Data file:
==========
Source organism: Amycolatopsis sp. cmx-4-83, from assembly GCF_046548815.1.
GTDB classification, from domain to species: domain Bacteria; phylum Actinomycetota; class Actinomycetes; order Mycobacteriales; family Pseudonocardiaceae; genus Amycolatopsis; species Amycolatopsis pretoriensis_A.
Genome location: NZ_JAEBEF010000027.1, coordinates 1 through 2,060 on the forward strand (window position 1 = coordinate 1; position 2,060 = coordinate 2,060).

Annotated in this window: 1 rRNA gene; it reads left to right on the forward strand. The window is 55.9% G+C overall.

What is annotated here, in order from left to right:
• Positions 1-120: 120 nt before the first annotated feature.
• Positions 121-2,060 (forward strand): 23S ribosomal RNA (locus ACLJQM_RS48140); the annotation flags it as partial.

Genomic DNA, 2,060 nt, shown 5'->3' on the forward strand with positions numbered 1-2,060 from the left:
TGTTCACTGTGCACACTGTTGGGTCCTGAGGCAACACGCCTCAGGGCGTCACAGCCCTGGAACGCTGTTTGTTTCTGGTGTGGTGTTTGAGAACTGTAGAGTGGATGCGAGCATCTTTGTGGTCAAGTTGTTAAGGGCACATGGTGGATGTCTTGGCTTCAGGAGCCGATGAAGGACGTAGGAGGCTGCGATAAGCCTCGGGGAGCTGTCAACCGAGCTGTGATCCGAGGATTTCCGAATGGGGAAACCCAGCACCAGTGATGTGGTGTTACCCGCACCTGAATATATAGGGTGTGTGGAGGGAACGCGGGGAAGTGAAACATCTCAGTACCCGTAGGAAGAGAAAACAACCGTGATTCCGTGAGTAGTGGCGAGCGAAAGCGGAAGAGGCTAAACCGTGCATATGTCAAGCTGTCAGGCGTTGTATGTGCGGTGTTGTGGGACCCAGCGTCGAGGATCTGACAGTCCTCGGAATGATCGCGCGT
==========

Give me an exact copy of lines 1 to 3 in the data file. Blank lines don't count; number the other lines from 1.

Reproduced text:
Source organism: Amycolatopsis sp. cmx-4-83, from assembly GCF_046548815.1.
GTDB classification, from domain to species: domain Bacteria; phylum Actinomycetota; class Actinomycetes; order Mycobacteriales; family Pseudonocardiaceae; genus Amycolatopsis; species Amycolatopsis pretoriensis_A.
Genome location: NZ_JAEBEF010000027.1, coordinates 1 through 2,060 on the forward strand (window position 1 = coordinate 1; position 2,060 = coordinate 2,060).